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US, India to Strengthen Defense Ties

US, India to Strengthen Defense Ties

US National security adviser McMaster visits India, talks defense cooperation and counter-terrorism

With the change of administration in Washington, the U.S. and India are strengthening their defense and strategic ties. National Security Adviser H. R. McMaster met with Indian Prime Minister Narendra Modi and senior members of his government in New Delhi this week to talk bilateral cooperation in the defense sector and combatting global terrorism. “The United States and India reaffirmed a strategic partnership that involves not only a growing defense relationship but also shared perspectives of the region.” Indian newspaper Economic Times reported.

Last month, India’s National Security Advisor Ajit Doval was in Washington to meet the U.S. Secretary of Defence James Mattis. These high level visits are expected to lay the groundwork for Prime Minister Modi’s visit to the Washington later this summer. New Delhi-based Economic Times writes:

The United States and India reaffirmed a strategic partnership that involves not only a growing defence relationship but also shared perspectives of the region.

Rounding off his first regional visit, US NSA, HR McMaster held talks with prime minister Narendra Modi, NSA, Ajit Doval and foreign secretary S Jaishankar. According to the PMO, the two sides “exchanged views on how both countries can work together to effectively address the challenge of terrorism and to advance regional peace, security and stability.”

A statement by the US embassy said the US reaffirmed India’s status as “major defence partner”. “The two sides discussed a range of bilateral and regional issues, including their shared interest in increasing defense and counterterrorism cooperation. The visit was a part of regional consultations that included stops in Kabul and Islamabad.” (…)

On the issue of Afghanistan, Indian sources said there appeared to be a continuation of US policy, based primarily on counter-terrorism and supporting building up of the Afghan National Security Forces (ANSF). “We both want the same outcomes in Afghanistan. The difference is in our resources and approach,” said high level sources.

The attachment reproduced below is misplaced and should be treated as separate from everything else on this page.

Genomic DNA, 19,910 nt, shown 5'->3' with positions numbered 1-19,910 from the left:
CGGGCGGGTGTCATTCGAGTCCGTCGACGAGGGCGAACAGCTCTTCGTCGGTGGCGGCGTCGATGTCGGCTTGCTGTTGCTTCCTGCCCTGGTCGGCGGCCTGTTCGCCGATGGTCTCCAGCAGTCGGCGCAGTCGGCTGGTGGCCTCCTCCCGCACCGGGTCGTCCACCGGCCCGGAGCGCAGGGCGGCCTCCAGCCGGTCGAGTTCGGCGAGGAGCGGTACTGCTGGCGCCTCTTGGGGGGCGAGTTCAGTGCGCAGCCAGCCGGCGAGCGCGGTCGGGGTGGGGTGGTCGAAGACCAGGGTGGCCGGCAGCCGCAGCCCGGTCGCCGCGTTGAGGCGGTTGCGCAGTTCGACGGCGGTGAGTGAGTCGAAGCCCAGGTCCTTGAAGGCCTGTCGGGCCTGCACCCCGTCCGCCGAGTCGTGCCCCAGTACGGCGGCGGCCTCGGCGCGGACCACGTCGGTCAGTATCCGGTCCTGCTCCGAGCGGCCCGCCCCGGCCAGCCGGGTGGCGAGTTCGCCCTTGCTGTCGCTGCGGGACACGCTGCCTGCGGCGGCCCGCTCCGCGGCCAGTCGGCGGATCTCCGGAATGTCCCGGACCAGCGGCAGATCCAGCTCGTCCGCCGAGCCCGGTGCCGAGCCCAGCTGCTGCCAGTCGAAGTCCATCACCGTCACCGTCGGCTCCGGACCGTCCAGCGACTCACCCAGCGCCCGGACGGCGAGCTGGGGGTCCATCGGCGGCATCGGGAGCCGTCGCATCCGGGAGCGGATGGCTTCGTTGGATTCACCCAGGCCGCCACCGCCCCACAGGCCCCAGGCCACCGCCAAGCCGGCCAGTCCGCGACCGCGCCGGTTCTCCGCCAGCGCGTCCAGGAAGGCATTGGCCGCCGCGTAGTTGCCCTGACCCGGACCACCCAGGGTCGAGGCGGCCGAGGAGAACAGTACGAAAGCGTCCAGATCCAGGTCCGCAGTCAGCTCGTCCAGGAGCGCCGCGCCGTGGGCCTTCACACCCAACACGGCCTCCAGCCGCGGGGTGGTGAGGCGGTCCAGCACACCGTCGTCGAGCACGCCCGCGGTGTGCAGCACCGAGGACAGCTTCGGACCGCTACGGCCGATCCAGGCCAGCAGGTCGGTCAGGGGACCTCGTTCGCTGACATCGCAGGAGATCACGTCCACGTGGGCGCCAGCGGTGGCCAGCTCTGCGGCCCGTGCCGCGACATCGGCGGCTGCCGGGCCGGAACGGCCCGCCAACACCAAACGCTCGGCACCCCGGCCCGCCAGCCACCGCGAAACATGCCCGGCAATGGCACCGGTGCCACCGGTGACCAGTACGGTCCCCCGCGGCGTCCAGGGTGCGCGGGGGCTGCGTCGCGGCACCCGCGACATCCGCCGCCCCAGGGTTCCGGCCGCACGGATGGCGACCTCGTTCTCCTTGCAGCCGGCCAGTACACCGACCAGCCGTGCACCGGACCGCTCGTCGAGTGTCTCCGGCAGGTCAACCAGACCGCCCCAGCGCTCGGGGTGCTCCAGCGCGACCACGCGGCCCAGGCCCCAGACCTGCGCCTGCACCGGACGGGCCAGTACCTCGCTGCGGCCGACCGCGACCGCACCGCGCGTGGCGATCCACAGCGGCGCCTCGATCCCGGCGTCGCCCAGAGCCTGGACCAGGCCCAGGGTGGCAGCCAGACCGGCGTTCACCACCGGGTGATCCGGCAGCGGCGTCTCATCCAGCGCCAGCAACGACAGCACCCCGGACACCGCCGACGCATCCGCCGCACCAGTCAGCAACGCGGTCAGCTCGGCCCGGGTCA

Despite India’s past dependence on Soviet military equipment, the U.S.-India defense ties quickly made up for the years lost in the Cold War. Under President George W. Bush’s term the U.S. became a leading source of defense procurement for Indians. However, diplomatic ties took a nose-dive under President Obama’s first term. President Obama’s policy of “all carrot and no stick” in dealing with Islamist aggression — especially in the case of Pakistan’s sponsorship of cross-border terrorism — angered many in the Indian defense establishment.

The U.S.-India defense trade grew from $200 million in 2000 to over $15 billion by 2016. The U.S.-India strategic ties also grew under Bush era. A fact much overlooked by the commentators, the Bush administration also played a key role in getting India and Israel relations off the ground — a valuable geo-strategic alliance in the war against global Jihadi terrorism.

Prime Minister Modi intends to open up India’s defense manufacturing to private players and free-market competition. Under its “Make in India” initiative, the Modi government is encouraging foreign manufacturers to set up R&D and manufacturing units in India. Lockheed Martin, Boeing India and Raytheon are major foreign investors in PM Modi’s defense modernisation plan. The Indian private sector is also keen to strengthen manufacturing ties with U.S. defense companies.  India’s Tata Group has entered into a joint-venture with Lockheed Martin to manufacture C-130J Super Hercules airframe parts.

President Trump’s campaign rhetoric against Islamic terrorism was met with strong approval among Hindus in the U.S. and India. His electoral victory was widely welcomed in India, with Hindu groups organizing a victory procession in India’s capital New Delhi.

India has faced a sustained Jihadi campaign for more than three decades now. Terrorists have killed some 5,000 civilians and over 2,000 soldiers in India since 2001 alone. With Trump’s victory, India hopes to receive stronger diplomatic and military support from the U.S. in combatting Islamist terror in the region.

Video: US-India joint military training exercise in northern India (2016):

[Cover image courtesy DD News, YouTube]


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notamemberofanyorganizedpolicital | April 20, 2017 at 2:33 pm

And that’s a good thing!

smalltownoklahoman | April 20, 2017 at 3:30 pm

It’s a good development. India is primarily hindu and they have way more reasons to despise Islam and it’s jerkwadi’s than we do! If we can help build India up and maintain good relations with them it will be a big help in holding some real bad actors over there in check.

This is awesome. I stand with India any day.

Good! We need to reevaluate our Cold War alliances. Many, not all, of them are past their “sell by” dates so throw them out.

I would never trust India.